How Can California Policymakers Help Low Income Children Benefit from National Health Reform?

A New Study Provides Governor Brown, Health Care Providers and Congress Direction to Help Maximize Benefit for Successful Implementation

SACRAMENTO, Calif.--(BUSINESS WIRE)-- A recent report, commissioned by The California Endowment, outlines the expected gains for California’s low-income children as a result of the new federal health care law, the Patient Protection and Affordable Care Act (ACA), as well as the critical factors policymakers must address to ensure gains for lower-income children in California and across the nation.

"The implementation of the ACA should increase health coverage for California's low-income children and families," said Stan Dorn, Senior Fellow at The Urban Institute, who authored this report. "However, the extent of these families' gains will depend on how effectively state policymakers streamline enrollment in public coverage programs, address Medi-Cal's provider participation problems, and consider strategies to make coverage more affordable for low-income parents."

The report also finds outdated and cumbersome eligibility requirements can burden applicants and prevent eligible families from enrolling in Medi-Cal and Healthy Families, the existing public health care programs for low-income Californians. Additionally, limited Medi-Cal provider reimbursements could reduce access to care for existing and newly eligible participants.

Reducing providers’ administrative burdens and improving access to Medi-Cal and Healthy Families may be possible through targeted rate increases, increasing the use of telemedicine, and strengthening the capacity and broadening the scope of practice for safety-net providers.

“Medi-Cal’s systems for enrollment and reimbursement are too onerous for health care consumers and providers, respectively,” said The California Endowment’s President & CEO Robert K. Ross, M.D. “We must streamline these processes in order to gain efficiency so that we can effectively implement the federal health law and provide Californians with access to the health care they deserve.”

Specifically, the report found that the ACA will improve health care for California’s low-income children in three ways:

  • Previously uninsured, low-income parents will gain coverage and access to care, thus improving their children’s likelihood of coverage and access to care;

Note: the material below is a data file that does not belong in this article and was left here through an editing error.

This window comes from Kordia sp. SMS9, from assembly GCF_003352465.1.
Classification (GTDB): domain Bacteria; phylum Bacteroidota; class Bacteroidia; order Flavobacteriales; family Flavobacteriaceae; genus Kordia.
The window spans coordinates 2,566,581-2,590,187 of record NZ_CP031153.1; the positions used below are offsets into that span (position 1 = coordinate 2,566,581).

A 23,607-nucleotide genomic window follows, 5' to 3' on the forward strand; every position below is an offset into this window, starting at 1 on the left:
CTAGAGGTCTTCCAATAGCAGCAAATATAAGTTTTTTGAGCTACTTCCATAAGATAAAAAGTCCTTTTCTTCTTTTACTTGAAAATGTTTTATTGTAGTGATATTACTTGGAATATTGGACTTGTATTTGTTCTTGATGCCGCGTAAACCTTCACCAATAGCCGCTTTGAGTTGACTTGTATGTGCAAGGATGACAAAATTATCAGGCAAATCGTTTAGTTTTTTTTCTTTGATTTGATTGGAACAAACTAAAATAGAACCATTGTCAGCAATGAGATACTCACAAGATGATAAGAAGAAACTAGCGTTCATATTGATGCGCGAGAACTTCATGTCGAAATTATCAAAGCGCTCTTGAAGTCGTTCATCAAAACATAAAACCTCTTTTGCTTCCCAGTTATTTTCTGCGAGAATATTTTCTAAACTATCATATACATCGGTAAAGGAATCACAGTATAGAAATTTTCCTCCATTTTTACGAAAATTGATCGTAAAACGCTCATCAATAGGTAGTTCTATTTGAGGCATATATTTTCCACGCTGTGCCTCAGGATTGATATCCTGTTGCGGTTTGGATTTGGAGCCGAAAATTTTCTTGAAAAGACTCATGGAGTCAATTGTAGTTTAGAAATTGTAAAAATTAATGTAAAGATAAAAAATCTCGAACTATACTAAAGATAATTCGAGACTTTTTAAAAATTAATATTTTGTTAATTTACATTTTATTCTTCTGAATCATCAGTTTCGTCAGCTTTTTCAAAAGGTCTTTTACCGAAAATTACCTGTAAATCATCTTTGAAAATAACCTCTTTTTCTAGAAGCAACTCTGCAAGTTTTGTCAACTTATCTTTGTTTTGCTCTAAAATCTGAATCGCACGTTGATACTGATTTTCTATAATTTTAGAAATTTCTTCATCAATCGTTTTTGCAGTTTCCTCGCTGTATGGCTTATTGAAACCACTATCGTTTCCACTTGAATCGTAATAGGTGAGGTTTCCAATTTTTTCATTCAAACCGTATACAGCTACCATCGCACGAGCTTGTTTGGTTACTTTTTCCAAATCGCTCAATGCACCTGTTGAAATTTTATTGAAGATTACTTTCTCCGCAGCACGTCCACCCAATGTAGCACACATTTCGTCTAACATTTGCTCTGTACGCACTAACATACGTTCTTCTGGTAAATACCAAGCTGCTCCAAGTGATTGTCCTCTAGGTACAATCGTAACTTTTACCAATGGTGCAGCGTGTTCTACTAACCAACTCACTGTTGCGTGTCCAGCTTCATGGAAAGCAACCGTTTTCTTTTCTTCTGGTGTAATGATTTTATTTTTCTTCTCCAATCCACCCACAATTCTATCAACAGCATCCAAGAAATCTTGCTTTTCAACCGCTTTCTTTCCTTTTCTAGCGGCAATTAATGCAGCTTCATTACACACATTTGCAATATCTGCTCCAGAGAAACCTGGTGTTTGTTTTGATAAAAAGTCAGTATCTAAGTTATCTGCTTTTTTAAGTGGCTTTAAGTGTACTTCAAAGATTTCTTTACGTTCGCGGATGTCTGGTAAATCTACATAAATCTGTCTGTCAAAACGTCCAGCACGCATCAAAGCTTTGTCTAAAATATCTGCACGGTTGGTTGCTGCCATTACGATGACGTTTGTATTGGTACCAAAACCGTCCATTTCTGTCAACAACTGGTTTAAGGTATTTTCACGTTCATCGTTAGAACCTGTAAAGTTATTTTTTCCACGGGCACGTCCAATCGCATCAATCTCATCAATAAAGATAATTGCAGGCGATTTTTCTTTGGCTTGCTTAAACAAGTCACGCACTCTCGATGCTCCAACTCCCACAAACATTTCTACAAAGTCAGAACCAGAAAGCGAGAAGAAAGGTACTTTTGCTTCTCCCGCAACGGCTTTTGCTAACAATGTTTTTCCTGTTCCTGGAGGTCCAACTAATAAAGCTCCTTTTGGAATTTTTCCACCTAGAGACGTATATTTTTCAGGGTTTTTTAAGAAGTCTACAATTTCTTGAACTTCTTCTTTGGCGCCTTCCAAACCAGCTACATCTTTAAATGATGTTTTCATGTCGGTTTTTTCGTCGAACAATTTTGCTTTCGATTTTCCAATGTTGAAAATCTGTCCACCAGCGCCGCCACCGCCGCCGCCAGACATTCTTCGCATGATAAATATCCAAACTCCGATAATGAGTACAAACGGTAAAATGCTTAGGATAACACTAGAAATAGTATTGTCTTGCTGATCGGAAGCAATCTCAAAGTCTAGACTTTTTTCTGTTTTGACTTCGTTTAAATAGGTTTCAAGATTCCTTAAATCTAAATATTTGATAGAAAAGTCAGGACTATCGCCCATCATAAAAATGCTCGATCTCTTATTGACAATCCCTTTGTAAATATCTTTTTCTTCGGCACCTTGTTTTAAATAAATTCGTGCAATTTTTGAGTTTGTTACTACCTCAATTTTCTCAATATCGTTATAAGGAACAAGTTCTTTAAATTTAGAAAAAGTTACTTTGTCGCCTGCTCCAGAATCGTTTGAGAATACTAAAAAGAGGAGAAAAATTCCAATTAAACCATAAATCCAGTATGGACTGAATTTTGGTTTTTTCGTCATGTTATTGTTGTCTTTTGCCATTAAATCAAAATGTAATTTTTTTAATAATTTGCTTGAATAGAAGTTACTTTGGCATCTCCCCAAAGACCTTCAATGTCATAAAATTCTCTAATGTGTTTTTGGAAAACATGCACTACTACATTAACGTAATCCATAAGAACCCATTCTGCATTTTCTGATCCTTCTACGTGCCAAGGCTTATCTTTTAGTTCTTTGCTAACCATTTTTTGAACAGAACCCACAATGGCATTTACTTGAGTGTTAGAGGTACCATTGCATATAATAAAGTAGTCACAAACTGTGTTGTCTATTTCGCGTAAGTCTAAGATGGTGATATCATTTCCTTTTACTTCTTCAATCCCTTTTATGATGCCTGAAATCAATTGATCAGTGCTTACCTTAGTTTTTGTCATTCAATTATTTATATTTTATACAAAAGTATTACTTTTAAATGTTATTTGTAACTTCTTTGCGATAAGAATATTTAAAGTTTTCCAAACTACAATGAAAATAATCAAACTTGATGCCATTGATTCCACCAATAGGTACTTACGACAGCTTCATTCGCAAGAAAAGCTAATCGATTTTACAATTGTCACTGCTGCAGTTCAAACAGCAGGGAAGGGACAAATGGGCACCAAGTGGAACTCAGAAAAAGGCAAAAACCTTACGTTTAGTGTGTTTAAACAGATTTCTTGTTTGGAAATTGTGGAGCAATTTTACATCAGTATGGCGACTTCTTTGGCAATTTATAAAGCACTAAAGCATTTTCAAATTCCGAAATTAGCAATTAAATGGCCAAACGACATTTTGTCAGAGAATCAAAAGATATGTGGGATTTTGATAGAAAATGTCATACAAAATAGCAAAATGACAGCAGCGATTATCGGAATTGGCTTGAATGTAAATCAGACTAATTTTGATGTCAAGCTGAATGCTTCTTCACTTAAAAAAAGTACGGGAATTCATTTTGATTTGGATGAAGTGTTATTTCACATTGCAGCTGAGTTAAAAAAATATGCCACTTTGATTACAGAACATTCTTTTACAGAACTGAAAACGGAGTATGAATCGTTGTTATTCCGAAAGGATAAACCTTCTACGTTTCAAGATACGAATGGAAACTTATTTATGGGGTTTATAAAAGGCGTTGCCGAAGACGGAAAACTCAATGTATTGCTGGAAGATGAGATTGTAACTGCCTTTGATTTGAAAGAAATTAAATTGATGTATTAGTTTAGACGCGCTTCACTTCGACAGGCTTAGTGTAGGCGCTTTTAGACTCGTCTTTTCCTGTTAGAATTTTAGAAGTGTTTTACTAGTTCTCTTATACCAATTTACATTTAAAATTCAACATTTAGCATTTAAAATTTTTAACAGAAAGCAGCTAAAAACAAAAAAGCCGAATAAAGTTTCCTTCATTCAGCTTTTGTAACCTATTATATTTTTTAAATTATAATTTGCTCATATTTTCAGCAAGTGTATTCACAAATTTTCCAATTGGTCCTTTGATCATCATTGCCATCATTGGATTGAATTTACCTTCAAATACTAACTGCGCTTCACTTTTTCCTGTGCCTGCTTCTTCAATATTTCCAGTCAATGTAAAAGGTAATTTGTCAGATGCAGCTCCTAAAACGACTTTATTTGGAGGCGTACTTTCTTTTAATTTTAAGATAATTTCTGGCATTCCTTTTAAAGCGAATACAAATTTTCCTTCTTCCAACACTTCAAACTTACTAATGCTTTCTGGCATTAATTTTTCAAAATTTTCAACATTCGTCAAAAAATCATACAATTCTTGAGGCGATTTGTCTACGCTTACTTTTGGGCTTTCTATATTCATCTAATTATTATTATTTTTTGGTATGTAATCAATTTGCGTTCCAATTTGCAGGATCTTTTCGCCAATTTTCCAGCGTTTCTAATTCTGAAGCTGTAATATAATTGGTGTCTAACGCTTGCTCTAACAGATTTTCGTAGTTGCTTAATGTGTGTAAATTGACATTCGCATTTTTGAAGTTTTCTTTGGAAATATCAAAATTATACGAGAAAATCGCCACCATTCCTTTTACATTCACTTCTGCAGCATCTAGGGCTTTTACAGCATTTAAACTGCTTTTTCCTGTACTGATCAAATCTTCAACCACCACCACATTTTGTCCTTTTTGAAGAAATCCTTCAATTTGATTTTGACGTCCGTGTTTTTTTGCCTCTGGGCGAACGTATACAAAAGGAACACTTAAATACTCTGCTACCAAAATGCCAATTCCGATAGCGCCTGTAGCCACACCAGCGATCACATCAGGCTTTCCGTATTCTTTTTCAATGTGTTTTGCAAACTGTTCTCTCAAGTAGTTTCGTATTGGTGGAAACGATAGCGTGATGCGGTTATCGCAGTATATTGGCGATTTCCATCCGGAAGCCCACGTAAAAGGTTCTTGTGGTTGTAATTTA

• Children who currently qualify will be more likely to enroll in Medi-Cal and Healthy Families due to expanded outreach programs; and
  • Uninsured children who are currently ineligible for assistance will receive coverage due to new subsidies.

However, the extent of the possible gains could be limited by several factors, including:

  • The system California uses to determine Medi-Cal eligibility;
  • The provider network that serves low-income communities;
  • The accessibility and affordability of subsidized coverage in the exchange; and
  • The possible end of certain federal allotments after 2015.

“The health of our children must be a priority for California’s policymakers,” said Deena Lahn, Policy Director of the Children’s Defense Fund. “Children need comprehensive, preventive care, such as the ability to get eyeglasses when they can’t see the board at school, and asthma medications that will keep them out of emergency rooms. This study will assist California in making use of the landmark federal health care legislation, which will impact the ability of California’s children to grow up healthy and strong.”

Currently in California, three million lower-income children participate in Medi-Cal and 825,000 children participate in Healthy Families. While the state-run programs cover over 80 percent of eligible children, more than two-thirds of the children eligible for these programs are not enrolled.

To view the study, click here.

The California Endowment

The California Endowment, a private, statewide health foundation, was established in 1996 to expand access to affordable, quality health care for underserved individuals and communities, and to promote fundamental improvements in the health status of all Californians. Headquartered in downtown Los Angeles, The Endowment has regional offices in San Francisco, Sacramento, Fresno and San Diego, with program staff working throughout the state. From 2010-2020, The Endowment will focus the majority of its resources on its 10-year strategic plan Building Healthy Communities. For more information, visit The Endowment’s Web site at

The Urban Institute

The Urban Institute gathers data, conducts research, evaluates programs, offers technical assistance overseas, and educates Americans on social and economic issues — to foster sound public policy and effective government. It analyzes policies, evaluates programs, and informs community development to improve social, civic, and economic well-being. Working in all 50 states and abroad in over 28 countries, The Urban Institutes shares research findings with policymakers, program administrators, business, academics, and the public online and through reports and scholarly books.


The California Endowment
Jeff Okey, 213-928-8622

KEYWORDS:   United States  North America  California

INDUSTRY KEYWORDS:   Health  Public Policy/Government  Healthcare Reform  Public Policy  State/Local  White House/Federal Government  Baby/Maternity  Children  Consumer  Family  General Health  Managed Care